Social Software Support for Collaborative Innovation Development within Organizations

Social Software Support for Collaborative Innovation Development within Organizations

Michael Reinhardt (University of Erlangen-Nuremberg, Germany), Martin Wiener (University of Erlangen-Nuremberg, Germany), Marc René Frieß (Technische Universität München, Germany), Georg Groh (Technische Universität München, Germany) and Michael Amberg (University of Erlangen-Nuremberg, Germany)
Copyright: © 2012 |Pages: 21
DOI: 10.4018/ijkbo.2012010104
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Applying a design science approach, the authors developed and tested a social network-based open innovation platform prototype that supports two major aspects of an organization’s ability to drive ideas into innovation concepts. First, the system implements a structured and transparent process logic that enables knowledge aggregation through content sharing and information integration as well as individual workflows of single actors. Second, the platform shapes a collaborative, time- and space-independent common context, which enables employees to build and run an open innovation community. Based on a prototype, the authors also evaluated the platform’s usability as well as its usefulness for collaborative development of innovative concepts.
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Towards It-Supported Innovation Interaction

Within companies, organizational units still often resemble single “islands” with regard to information and knowledge sharing. This is also true for many companies’ innovation management activities: their units and employees are only integrated into the innovation process at fixed points. From an employee perspective, innovation management is often limited to idea submission by means of a physical or virtual mailbox. If accepted, an idea is typically handed over to the internal R&D department (Chandler, 1990) and then processed without further interaction with the idea initiator and other potential contributors (Bansemir & Neyer, 2009). Here, research and practice have produced a sound body of knowledge and a considerable number of IT systems for this traditional innovation management (e.g., Ardilio et al., 2004).

However, recent research on innovation capability highlights the importance of an organizational unit’s access to external knowledge as well as its internal learning capacity, as ideas and knowledge are stimulated through social interaction (Tsai, 2001). Therefore, next generation innovation management systems should take into account the stimulation of an interactive and efficient innovation development (Bartel, Ichniowski, & Shaw, 2007). In this context, easy to use and cooperation-oriented Web 2.0 concepts and applications – like social networks, wikis, and blogs (O’Reilly, 2005; Ma, & Agarwal, 2007) – seem to be promising for fostering collective innovation within an organization, what we call corporate open innovation.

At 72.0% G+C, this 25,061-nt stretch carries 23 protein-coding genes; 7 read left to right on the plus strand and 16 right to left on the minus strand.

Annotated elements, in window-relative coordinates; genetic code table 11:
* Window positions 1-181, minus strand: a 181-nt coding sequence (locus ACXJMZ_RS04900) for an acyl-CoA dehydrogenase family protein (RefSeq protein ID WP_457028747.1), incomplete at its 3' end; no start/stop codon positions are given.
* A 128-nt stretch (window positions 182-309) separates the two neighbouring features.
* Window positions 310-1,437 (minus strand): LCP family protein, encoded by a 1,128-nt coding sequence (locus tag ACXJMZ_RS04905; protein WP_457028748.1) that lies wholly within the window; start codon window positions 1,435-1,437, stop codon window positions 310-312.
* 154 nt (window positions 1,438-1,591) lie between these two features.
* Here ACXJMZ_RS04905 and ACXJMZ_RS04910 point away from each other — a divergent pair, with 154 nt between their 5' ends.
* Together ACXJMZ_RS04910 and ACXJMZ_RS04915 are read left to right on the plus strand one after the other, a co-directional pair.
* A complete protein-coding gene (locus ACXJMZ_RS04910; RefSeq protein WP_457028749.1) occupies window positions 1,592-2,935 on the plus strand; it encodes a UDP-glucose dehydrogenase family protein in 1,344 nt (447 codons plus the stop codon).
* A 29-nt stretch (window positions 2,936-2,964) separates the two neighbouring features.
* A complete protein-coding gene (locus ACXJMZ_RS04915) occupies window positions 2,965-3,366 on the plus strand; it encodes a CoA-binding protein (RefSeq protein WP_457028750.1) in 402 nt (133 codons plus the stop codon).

Even though open innovation usually refers to the inclusion of externals (Chesbrough, 2003), we believe that the open innovation paradigm can also be transferred to a corporate setting. Therefore, our definition of open innovation includes all innovation activities that are performed outside of a dedicated R&D organization or organizational unit respectively. In this context, we can observe a growing number of practice-driven web platforms for open innovation across organizations. However, none of these platforms explicitly addresses the unique challenges of corporate open innovation.

This article aims at harnessing the potential of collaboration-oriented, interactive social software by designing and implementing an IT solution adequate for supporting corporate open innovation. It addresses the following research questions: “What are the specific requirements for corporate open innovation?” and “How can these requirements be supported by a social software based IT system?” To examine these research questions, we employ a design science approach using an exploratory case study, practice-linked prototyping, and a field study for designing and evaluating a system prototype. The article is structured as follows: the next section positions our research in the context of prior literature. We then describe our research methodology. Finally, we present our results and conclude by discussing the paper’s findings and implications.

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